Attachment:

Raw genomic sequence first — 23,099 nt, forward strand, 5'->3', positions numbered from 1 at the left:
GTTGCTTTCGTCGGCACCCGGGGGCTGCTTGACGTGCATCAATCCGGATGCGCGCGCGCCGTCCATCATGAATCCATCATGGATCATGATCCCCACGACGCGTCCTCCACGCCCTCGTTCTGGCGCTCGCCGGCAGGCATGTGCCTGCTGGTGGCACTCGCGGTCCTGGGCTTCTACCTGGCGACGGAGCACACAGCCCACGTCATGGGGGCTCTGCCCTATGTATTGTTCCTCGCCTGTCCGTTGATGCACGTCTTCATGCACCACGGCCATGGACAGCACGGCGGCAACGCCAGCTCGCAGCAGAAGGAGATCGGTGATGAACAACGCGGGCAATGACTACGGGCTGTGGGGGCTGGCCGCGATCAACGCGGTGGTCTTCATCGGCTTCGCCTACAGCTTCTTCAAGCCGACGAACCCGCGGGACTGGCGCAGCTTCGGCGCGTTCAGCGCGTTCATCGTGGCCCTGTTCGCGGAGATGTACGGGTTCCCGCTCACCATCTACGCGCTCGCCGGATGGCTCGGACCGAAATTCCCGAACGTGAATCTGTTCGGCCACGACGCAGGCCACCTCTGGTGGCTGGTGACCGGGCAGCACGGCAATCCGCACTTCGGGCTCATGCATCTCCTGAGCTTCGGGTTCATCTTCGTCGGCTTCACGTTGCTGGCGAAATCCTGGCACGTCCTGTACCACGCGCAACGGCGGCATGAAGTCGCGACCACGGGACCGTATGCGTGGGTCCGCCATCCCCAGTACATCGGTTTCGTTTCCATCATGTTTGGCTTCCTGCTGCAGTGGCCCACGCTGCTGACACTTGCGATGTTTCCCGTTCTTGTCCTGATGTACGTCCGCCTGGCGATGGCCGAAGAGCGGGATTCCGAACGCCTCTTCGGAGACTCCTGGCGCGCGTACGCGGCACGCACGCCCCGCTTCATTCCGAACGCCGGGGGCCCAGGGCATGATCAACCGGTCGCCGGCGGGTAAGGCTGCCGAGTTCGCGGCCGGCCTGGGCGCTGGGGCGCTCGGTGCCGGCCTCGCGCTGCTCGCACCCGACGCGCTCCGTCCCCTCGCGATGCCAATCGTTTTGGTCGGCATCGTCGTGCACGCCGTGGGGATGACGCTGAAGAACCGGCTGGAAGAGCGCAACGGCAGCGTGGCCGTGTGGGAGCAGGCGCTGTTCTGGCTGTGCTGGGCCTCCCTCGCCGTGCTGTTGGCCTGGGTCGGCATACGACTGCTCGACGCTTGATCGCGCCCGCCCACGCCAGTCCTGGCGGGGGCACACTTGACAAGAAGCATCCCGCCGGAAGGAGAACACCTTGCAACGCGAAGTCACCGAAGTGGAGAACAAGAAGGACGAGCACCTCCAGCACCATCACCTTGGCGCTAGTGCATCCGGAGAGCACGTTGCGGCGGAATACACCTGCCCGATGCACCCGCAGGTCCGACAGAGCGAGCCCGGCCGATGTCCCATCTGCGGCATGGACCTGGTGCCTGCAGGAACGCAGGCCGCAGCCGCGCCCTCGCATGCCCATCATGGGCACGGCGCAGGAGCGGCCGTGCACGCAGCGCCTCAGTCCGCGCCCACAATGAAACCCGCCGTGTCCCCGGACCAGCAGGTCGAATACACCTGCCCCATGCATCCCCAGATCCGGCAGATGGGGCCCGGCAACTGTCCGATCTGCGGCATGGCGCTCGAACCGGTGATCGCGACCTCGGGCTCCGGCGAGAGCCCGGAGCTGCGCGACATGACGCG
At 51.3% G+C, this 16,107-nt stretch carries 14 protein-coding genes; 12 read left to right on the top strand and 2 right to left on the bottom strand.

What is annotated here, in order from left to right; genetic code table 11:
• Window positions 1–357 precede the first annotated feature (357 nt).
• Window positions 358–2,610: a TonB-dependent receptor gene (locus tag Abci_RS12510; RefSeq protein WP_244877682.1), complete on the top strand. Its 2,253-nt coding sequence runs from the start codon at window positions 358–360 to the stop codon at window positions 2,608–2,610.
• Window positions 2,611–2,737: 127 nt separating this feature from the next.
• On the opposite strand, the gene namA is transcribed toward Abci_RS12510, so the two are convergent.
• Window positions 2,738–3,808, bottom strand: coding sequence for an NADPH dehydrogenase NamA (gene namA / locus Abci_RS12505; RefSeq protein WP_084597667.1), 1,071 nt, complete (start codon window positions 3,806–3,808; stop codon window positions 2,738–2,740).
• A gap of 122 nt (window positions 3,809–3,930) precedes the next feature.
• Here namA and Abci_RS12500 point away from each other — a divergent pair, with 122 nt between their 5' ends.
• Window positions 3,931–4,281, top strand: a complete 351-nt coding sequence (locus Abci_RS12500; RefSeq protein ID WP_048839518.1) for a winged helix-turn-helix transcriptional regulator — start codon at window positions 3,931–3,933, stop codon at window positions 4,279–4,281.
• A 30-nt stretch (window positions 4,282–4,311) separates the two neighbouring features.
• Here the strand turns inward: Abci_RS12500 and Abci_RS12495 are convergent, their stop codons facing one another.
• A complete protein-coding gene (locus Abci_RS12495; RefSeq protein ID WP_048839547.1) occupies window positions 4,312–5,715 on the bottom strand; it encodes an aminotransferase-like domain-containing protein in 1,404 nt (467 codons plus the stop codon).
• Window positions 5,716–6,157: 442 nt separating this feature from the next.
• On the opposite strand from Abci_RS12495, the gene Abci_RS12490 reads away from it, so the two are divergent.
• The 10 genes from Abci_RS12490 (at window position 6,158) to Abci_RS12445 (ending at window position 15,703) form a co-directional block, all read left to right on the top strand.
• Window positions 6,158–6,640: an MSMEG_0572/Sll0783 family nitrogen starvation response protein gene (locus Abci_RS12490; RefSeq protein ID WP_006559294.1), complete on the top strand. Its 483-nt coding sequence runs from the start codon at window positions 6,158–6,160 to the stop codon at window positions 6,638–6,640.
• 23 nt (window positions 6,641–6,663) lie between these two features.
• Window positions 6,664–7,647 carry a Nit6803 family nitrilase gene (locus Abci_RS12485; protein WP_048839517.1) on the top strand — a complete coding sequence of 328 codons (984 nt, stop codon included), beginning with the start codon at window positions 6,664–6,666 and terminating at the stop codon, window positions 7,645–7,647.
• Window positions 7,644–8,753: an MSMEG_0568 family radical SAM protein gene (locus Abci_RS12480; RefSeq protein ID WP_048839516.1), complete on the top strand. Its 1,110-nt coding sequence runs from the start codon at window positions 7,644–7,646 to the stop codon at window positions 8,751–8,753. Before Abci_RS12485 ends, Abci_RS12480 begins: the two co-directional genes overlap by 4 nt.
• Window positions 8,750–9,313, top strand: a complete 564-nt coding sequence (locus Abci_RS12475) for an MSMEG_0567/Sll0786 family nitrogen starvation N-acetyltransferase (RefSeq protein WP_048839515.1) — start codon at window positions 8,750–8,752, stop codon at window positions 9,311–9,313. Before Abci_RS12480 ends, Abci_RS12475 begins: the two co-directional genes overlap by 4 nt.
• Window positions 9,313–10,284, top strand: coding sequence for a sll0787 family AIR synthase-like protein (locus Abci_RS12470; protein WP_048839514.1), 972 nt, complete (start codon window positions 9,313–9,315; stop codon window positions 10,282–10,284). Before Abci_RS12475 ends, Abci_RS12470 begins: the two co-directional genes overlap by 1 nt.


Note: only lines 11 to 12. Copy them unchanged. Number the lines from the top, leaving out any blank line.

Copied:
• Here namA and Abci_RS12500 point away from each other — a divergent pair, with 122 nt between their 5' ends.
• Window positions 3,931–4,281, top strand: a complete 351-nt coding sequence (locus Abci_RS12500; RefSeq protein ID WP_048839518.1) for a winged helix-turn-helix transcriptional regulator — start codon at window positions 3,931–3,933, stop codon at window positions 4,279–4,281.